Ben Justis wins 2014-15 Concerto Competition

If you had to sum up Ben Justis in one word it would have to be versatile. Justis, who is currently earning his master’s degree in percussion performance at Colorado State University, was recently named the winner of the Annual Concerto Competition. Being one of the final three, Justis recently performed a piece in accompaniment with the CSU Sinfonia Orchestra under the direction of Wes Kenney in Griffin Concert Hall.Concerto winner 2

“I was a little nervous,” said Justis. “I worked with a phenomenal accompanist here at the UCA who helped me with the piece, but when it came time to perform it with the actual string orchestra, I was really hoping it would work out well.”

It obviously worked out for Justis. He beat out fierce competition from the other two finalists, Ji Hye Chung and Julie Park, both also graduate students in CSU’s music program.

“The other soloists played so well,” he said. “They definitely gave it their best.”

Justis performed Emmanuel Sejourne’s Concerto for Vibraphone and String Orchestra as his final piece of the competition.

“I was first exposed to [the piece] while playing an accompaniment part for another student’s recital on a version for percussion ensemble.” Justis said. “The beauty, emotions, and technical challenges of the work appealed very strongly to me. The lyricism and jazz vocabulary exhibited in the first movement make it a suave and captivating opening to the concerto.”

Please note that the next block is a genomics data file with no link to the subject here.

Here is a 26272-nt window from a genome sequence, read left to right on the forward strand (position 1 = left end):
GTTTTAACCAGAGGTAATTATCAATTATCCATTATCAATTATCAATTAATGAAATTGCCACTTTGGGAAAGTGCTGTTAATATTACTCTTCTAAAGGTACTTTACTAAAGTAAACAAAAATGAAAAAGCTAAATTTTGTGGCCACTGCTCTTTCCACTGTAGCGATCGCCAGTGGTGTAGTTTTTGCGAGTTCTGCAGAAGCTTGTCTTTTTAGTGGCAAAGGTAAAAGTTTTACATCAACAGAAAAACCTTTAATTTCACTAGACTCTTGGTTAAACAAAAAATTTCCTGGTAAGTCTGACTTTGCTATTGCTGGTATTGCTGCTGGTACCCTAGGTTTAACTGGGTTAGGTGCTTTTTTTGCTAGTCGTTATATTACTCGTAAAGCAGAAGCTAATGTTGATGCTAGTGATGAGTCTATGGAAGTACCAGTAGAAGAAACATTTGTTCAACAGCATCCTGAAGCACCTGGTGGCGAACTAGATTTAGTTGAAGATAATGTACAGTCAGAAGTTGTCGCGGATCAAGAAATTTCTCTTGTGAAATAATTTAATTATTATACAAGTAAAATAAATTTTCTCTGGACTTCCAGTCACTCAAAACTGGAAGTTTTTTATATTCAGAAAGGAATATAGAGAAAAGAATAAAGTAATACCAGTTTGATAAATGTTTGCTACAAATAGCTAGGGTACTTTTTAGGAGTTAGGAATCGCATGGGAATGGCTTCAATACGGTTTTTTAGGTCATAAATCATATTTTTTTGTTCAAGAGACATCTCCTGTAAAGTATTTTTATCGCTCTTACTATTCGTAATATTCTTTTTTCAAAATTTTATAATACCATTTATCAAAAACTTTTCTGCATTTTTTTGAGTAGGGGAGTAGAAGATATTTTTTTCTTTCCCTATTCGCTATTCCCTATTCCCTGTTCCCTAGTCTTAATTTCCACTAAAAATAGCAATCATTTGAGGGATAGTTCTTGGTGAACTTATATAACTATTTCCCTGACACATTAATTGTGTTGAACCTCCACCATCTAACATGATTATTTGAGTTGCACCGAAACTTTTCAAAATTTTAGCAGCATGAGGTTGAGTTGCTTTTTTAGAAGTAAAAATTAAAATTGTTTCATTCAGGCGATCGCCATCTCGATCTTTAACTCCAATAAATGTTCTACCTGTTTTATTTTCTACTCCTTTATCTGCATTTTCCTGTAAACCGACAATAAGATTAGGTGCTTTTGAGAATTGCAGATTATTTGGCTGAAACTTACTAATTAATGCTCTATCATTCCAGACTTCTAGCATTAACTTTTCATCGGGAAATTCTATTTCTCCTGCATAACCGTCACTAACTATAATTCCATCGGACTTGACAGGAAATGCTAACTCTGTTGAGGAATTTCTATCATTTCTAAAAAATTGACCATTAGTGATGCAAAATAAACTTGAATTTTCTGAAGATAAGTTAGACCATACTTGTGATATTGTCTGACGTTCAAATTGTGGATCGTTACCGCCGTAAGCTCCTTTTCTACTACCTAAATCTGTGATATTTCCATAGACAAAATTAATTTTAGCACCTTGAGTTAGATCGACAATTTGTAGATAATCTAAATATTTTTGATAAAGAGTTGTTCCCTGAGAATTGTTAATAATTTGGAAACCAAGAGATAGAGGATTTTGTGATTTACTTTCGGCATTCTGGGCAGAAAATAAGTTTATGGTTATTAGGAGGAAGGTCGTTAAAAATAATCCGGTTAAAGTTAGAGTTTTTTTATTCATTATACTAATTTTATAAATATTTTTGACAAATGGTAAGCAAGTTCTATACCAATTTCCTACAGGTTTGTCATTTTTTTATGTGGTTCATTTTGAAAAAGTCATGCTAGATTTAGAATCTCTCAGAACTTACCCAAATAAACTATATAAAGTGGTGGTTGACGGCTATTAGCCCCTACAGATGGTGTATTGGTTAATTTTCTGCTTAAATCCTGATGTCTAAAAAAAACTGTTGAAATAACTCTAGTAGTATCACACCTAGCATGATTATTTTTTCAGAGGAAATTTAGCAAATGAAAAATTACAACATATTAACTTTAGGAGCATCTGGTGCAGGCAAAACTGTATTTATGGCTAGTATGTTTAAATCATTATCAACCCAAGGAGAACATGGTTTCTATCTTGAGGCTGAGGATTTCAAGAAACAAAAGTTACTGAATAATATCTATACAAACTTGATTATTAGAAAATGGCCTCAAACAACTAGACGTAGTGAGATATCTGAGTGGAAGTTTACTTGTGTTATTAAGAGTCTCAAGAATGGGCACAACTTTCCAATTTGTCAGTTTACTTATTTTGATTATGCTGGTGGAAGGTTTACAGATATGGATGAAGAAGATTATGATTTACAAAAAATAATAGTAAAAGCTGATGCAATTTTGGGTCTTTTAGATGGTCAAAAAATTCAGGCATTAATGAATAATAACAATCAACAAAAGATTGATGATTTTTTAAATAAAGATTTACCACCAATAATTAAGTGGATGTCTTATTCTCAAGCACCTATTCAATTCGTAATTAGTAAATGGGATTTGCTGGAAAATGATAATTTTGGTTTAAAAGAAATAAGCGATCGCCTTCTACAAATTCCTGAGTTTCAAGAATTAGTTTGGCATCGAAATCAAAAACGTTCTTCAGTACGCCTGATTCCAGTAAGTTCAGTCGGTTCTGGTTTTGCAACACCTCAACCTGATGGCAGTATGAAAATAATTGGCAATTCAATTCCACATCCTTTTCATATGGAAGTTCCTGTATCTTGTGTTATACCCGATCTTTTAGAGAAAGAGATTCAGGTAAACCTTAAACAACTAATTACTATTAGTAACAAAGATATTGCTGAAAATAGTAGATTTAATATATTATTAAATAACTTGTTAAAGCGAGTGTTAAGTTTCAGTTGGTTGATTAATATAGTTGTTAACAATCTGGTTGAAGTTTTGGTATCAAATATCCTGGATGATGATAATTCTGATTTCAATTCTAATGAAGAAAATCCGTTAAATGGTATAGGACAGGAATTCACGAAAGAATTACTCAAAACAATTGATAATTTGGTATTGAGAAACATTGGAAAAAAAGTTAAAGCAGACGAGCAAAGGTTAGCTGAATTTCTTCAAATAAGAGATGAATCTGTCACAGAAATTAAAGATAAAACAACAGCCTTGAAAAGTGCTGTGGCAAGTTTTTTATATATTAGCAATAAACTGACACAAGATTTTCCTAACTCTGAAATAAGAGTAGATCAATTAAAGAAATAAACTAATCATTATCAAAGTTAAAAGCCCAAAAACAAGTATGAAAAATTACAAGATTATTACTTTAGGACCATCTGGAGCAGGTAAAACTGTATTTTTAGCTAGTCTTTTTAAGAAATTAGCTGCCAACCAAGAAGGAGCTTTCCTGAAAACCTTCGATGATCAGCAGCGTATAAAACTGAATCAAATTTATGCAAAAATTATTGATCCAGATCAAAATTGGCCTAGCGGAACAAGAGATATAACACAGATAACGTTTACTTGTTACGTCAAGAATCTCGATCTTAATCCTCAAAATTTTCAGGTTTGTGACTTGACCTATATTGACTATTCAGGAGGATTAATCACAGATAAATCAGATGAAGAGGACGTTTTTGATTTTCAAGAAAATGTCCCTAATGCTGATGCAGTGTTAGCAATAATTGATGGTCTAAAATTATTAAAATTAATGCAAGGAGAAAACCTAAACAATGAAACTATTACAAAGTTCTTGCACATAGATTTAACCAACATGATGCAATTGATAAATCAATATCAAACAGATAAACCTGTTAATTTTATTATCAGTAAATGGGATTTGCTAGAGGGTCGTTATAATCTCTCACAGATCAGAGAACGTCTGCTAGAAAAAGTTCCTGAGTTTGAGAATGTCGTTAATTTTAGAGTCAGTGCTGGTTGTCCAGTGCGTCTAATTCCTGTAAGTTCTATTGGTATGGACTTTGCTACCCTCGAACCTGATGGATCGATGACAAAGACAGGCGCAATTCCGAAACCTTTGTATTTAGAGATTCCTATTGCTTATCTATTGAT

The competition meant a lot to Justis, who saw the chance to perform and the win as the highlight of his performance career.

His passion

As a student of Dr. Eric Hollenbeck, Justis started his collegiate journey as an undergraduate at CSU, earning his bachelor’s in music education in 2013. It wasn’t until the end of his undergraduate years that Justis found what he believes was his true calling: composition.

“I started in education, thinking I would teach, but I found that I really enjoyed composition,” he said.

Justis has composed pieces for a wide range of styles and ensemble sizes, including solo instrument, duets and chamber groups, as well as pieces for jazz, orchestra, concert and marching band, and choir. Justis sees his varied style relating to why he took up percussion in the first place.

“There are just so many instruments and styles, rhythms, and techniques that it’s impossible to learn them all, but I want to learn as many as I can,” he said.

Once he’s finished his master’s, Justis looks to continue composing and is contemplating pursuing a Ph.D. in music composition.

The University Center for the Arts at Colorado State University provides an enriched venue in which the study and practice of art, dance, music and theatre are nurtured and sustained by building the skills and knowledge needed by future generations of arts professionals to become contributors to the essential vitality of our culture and society.

For more information, visit UCA.Colostate.edu.

This story was written by Spencer Gillard

CSU University Communications Staff